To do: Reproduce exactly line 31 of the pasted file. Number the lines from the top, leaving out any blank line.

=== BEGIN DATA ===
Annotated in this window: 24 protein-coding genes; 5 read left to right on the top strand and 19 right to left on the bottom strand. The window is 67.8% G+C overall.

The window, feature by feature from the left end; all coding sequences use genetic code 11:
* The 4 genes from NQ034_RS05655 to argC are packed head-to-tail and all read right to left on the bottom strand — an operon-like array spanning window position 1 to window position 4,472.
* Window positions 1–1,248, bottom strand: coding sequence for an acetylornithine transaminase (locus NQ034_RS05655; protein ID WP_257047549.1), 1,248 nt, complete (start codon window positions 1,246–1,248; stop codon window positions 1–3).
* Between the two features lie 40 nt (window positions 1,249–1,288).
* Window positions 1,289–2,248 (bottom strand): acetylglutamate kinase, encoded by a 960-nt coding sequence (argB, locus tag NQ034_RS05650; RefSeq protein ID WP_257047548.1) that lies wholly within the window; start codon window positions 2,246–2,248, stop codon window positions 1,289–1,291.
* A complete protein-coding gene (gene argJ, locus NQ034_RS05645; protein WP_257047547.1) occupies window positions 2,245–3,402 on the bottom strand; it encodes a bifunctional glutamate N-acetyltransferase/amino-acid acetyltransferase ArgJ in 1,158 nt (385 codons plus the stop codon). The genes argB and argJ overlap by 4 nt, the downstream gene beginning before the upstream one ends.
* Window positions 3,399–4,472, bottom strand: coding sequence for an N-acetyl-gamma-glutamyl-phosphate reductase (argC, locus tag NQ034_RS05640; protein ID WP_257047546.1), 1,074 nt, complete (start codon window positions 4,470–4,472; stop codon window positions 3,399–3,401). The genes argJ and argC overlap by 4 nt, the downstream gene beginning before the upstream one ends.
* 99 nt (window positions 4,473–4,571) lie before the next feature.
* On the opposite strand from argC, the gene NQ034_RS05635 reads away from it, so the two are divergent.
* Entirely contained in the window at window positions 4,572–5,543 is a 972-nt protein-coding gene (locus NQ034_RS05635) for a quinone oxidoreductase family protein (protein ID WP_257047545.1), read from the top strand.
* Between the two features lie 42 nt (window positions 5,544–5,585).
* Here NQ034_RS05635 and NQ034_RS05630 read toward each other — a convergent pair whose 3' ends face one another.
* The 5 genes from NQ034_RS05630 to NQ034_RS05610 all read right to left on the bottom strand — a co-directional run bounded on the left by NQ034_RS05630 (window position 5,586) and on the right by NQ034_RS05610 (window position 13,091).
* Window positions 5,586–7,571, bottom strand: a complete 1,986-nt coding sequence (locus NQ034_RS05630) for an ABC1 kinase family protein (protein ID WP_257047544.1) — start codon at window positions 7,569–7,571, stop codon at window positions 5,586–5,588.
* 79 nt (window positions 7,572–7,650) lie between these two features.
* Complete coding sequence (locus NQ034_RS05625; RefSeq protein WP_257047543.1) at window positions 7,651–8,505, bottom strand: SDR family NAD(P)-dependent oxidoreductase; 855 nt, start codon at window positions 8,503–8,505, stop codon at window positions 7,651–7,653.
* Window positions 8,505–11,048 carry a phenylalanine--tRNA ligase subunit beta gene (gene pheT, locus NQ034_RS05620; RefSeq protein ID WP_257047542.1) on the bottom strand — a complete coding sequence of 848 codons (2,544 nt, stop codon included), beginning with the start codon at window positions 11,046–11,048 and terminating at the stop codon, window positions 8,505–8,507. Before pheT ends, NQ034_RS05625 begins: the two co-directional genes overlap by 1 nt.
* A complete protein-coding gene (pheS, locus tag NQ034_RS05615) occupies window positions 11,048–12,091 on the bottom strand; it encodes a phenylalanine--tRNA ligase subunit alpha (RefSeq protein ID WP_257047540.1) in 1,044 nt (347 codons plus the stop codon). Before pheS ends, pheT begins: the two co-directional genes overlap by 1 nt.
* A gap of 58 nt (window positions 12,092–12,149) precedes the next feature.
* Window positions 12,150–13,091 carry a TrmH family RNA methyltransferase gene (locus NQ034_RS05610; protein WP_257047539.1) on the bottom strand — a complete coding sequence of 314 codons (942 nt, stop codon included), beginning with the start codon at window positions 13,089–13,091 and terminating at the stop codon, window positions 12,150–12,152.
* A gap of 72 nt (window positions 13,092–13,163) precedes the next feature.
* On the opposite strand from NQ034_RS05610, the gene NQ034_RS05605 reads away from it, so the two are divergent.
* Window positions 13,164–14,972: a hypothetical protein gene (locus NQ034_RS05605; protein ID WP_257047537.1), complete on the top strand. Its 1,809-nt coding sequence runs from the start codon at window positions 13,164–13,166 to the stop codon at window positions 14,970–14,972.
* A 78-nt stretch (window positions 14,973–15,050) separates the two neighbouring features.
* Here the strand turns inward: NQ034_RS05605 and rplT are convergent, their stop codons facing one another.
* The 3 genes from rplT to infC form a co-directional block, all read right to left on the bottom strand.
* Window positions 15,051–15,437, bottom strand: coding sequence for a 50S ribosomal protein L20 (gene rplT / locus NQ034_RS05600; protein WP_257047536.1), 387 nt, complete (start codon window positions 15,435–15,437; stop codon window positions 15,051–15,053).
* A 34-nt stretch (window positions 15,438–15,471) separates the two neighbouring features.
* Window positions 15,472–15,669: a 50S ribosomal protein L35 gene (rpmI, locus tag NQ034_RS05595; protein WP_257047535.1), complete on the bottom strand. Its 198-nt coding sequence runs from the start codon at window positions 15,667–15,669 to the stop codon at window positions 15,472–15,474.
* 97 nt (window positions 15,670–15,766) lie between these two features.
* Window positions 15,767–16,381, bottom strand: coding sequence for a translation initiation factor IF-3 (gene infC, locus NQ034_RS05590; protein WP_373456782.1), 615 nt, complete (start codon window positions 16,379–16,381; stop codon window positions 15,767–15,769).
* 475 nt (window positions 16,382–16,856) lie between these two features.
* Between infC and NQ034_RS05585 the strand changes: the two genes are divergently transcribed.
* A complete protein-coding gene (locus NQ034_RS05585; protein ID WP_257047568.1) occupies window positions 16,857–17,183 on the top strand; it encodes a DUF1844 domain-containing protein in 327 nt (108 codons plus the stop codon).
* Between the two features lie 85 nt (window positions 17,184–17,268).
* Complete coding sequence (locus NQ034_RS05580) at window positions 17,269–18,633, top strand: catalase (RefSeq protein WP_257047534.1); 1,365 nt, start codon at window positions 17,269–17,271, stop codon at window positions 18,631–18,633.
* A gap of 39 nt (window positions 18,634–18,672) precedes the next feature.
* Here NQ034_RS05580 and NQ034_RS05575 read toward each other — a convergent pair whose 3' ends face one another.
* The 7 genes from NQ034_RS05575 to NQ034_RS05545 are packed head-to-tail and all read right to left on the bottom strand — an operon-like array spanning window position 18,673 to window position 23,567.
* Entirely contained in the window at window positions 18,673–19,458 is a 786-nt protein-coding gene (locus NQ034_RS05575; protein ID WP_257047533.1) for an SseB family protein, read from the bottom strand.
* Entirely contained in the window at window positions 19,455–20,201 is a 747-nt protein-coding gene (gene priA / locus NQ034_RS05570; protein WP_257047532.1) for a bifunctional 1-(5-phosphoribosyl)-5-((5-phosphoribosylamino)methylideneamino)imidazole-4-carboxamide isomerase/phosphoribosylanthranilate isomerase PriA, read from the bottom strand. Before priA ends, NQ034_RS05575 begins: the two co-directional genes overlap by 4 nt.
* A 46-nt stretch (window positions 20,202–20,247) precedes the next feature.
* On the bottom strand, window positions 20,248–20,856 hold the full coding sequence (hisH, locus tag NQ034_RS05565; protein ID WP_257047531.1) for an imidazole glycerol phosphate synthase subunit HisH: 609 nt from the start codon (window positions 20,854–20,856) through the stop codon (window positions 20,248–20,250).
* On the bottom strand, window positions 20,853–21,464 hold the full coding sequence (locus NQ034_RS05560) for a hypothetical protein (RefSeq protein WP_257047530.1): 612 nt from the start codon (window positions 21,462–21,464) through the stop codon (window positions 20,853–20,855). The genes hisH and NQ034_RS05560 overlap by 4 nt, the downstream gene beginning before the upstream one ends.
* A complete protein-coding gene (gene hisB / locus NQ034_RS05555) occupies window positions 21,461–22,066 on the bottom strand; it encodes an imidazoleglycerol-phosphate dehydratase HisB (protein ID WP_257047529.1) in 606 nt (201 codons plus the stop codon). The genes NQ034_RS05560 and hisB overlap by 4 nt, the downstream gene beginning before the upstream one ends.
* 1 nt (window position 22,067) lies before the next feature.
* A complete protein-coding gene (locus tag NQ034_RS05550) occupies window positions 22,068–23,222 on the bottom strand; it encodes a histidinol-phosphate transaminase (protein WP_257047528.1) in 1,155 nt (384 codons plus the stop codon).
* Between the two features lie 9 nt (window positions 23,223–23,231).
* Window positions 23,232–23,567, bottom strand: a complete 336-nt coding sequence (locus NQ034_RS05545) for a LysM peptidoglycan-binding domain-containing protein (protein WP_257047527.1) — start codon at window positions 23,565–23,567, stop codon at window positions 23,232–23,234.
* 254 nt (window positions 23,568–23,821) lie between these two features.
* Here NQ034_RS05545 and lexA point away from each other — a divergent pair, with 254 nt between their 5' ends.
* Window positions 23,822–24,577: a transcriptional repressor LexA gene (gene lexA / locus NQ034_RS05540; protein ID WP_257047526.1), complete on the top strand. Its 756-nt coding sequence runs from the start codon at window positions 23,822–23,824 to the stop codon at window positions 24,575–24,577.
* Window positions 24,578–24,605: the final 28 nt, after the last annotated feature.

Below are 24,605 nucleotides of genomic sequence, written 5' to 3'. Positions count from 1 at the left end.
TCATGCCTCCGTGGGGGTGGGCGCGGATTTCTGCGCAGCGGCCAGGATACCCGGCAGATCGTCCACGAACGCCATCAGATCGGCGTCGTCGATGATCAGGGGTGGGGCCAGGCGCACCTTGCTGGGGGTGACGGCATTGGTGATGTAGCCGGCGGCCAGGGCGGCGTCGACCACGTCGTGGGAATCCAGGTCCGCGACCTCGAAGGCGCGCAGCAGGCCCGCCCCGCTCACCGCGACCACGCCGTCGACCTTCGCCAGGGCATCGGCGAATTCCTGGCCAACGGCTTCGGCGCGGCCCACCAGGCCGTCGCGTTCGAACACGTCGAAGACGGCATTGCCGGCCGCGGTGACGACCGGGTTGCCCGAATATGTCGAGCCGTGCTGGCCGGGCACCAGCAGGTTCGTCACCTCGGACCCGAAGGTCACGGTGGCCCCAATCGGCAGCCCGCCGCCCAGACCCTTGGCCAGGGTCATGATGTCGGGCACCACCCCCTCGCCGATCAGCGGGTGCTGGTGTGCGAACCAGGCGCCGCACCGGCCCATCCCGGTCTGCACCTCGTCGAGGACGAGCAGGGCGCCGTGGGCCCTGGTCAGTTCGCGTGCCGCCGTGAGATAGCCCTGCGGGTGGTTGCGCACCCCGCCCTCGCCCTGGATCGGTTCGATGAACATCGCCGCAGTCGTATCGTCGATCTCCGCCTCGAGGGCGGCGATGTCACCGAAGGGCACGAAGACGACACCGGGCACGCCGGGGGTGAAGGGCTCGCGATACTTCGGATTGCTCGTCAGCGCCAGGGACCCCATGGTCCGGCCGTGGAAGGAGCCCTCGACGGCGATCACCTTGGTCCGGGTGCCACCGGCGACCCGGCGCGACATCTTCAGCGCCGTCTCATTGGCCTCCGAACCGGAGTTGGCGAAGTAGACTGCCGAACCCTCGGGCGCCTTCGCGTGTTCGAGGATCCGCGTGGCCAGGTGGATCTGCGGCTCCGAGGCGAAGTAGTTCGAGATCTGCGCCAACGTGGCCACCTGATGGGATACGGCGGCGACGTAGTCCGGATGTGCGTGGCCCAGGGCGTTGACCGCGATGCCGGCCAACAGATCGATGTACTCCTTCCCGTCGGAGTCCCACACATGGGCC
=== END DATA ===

* 97 nt (window positions 15,670–15,766) lie between these two features.